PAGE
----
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DIY Dev: Program or be Programmed

Fifteen years ago, to prove a snotty engineering student wrong who said artists couldn’t make websites, I taught myself in less than 2 hours how to code a website. Ten years ago, I wanted to do more than just write HTML and use Photoshop, so I checked myself into Long Beach State’s Extension and took a class on Javascript and one on Flash Actionscripting, more classes and trainings followed. Five years ago, I wanted to learn even more programming and checked myself into a graduate program that took 1/2 designers and 1/2 programmers and taught them both disciplines.
My programming professor at Trinity after our classes were over encouraged me to learn Python, of which I have done over the course of the last few years. In the last two years, I have had the opportunity to write several full web apps from the ground up. All of this has been hard, satisfying, and more than a bit of a stretch.
But I am glad that I have pushed my own boundaries and didn’t listen to the naysayers, not the ones 15 years ago or last week, who said that an artist/designer/webdev can’t learn to code/program.
If you can learn to speak/write/read a language and can reason, of which most of us have done at least once, you can learn to program.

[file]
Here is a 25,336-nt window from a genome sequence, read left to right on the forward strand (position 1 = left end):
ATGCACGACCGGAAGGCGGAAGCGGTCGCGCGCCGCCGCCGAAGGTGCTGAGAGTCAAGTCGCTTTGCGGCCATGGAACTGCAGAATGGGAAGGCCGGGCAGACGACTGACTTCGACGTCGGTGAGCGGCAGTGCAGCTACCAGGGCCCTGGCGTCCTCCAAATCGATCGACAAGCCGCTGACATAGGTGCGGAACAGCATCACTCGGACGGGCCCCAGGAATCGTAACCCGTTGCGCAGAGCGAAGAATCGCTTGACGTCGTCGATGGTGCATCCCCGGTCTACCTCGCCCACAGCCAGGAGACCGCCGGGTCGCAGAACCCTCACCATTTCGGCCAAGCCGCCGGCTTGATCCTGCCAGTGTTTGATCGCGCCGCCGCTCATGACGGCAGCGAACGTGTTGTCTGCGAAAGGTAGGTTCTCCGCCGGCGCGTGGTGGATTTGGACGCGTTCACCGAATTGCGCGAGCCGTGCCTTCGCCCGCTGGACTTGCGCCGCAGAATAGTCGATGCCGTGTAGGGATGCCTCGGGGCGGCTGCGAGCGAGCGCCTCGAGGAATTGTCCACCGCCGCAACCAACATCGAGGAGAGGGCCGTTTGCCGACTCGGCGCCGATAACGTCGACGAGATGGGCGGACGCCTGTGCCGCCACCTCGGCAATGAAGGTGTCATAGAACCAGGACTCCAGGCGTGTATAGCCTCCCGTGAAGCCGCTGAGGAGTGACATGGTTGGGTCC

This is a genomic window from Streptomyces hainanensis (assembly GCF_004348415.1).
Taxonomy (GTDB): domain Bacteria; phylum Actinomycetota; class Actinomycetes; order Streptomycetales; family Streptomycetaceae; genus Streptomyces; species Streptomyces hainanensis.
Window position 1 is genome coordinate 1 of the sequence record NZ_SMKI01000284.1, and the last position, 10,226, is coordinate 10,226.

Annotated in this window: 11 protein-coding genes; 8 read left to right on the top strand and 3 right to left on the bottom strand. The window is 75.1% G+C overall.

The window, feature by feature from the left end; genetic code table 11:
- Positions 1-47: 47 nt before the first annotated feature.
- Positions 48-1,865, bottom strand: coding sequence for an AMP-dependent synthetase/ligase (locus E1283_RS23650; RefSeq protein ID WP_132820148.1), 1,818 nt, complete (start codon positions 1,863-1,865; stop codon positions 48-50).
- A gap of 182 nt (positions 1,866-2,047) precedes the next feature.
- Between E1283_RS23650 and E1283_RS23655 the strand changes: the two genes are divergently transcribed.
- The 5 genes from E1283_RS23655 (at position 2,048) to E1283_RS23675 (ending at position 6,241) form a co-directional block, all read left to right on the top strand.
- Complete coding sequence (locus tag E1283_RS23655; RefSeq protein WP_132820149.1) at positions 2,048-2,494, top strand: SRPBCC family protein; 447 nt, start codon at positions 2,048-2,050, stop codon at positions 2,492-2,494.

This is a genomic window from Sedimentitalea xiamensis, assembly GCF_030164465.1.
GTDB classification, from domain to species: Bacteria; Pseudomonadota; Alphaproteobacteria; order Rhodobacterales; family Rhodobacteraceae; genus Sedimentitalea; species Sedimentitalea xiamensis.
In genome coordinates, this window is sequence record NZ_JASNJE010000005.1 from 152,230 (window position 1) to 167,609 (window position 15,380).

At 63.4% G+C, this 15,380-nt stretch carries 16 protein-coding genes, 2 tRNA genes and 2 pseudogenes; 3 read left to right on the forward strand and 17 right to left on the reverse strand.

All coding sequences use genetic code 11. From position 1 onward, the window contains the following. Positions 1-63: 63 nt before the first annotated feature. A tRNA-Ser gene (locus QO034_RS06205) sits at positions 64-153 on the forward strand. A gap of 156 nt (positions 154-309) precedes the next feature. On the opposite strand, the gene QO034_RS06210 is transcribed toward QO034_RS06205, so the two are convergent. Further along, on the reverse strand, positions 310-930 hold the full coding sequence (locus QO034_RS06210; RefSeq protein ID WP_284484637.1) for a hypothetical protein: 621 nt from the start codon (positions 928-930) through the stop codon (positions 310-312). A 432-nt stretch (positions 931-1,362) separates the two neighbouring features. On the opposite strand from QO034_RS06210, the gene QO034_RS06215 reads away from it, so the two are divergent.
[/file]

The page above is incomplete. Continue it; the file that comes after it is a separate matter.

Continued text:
Over the last few years, I have found myself getting increasingly frustrated that there is not the mobile app that I want out there or the one that is out does not have the features that I want, etc etc etc. Up until recently, at least from my perspective, programming a mobile application has been hard as one has to be a “real” programmer, the kind that learned Java/C/C++ in a four year Computer Science bachelors degree.
I am an optimist and frequently over commit myself by getting excited about how easy it will be to learn a new technology or language and then find myself more than a bit overwhelmed. But a funny thing happened along the way, C++ doesn’t seem so obscure/opaque and/or hard any more. In experimenting with it recently, I found myself delighting in how easy it was for me to learn it and make simple apps. All that programming in python for Google App Engine over the last 18 months has paid off.
This has me excited. Excited enough to go two weeks ago up to San Francisco for the Nokia Developer Day at CTIA to see the demos and presentations on Qt. Excited enough to then go to the Qt Training Days in Austin this week.
I have mobile app ideas running around my head and now is the time to start programming to get them out and about.
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Ms. Jen’s DIY Programming Series:
DIY Dev: Program or be Programmed
DIY Mobile Programming: Get Started with HTML, CSS, and Javascript
DIY Programming: Should HTML be Required for Literacy in the 21st Century?

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